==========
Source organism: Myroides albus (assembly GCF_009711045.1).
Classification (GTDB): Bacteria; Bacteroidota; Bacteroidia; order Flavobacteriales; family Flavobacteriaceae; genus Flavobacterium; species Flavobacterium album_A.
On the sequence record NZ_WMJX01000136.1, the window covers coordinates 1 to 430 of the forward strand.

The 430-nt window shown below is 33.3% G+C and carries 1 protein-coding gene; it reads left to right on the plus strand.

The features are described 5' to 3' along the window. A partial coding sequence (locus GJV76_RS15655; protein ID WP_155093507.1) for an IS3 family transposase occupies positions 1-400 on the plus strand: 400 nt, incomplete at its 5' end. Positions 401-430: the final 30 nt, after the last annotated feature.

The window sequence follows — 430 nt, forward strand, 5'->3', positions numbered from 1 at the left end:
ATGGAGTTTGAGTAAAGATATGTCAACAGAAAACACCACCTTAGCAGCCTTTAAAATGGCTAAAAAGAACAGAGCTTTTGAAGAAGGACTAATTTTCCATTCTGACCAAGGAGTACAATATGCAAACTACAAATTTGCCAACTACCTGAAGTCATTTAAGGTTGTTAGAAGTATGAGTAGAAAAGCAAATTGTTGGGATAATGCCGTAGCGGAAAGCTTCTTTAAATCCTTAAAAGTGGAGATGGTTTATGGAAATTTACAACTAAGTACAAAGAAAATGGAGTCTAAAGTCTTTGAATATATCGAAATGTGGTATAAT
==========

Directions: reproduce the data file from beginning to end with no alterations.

Source organism: Myroides albus (assembly GCF_009711045.1).
Classification (GTDB): Bacteria; Bacteroidota; Bacteroidia; order Flavobacteriales; family Flavobacteriaceae; genus Flavobacterium; species Flavobacterium album_A.
On the sequence record NZ_WMJX01000136.1, the window covers coordinates 1 to 430 of the forward strand.

The 430-nt window shown below is 33.3% G+C and carries 1 protein-coding gene; it reads left to right on the plus strand.

The features are described 5' to 3' along the window. A partial coding sequence (locus GJV76_RS15655; protein ID WP_155093507.1) for an IS3 family transposase occupies positions 1-400 on the plus strand: 400 nt, incomplete at its 5' end. Positions 401-430: the final 30 nt, after the last annotated feature.

The window sequence follows — 430 nt, forward strand, 5'->3', positions numbered from 1 at the left end:
ATGGAGTTTGAGTAAAGATATGTCAACAGAAAACACCACCTTAGCAGCCTTTAAAATGGCTAAAAAGAACAGAGCTTTTGAAGAAGGACTAATTTTCCATTCTGACCAAGGAGTACAATATGCAAACTACAAATTTGCCAACTACCTGAAGTCATTTAAGGTTGTTAGAAGTATGAGTAGAAAAGCAAATTGTTGGGATAATGCCGTAGCGGAAAGCTTCTTTAAATCCTTAAAAGTGGAGATGGTTTATGGAAATTTACAACTAAGTACAAAGAAAATGGAGTCTAAAGTCTTTGAATATATCGAAATGTGGTATAAT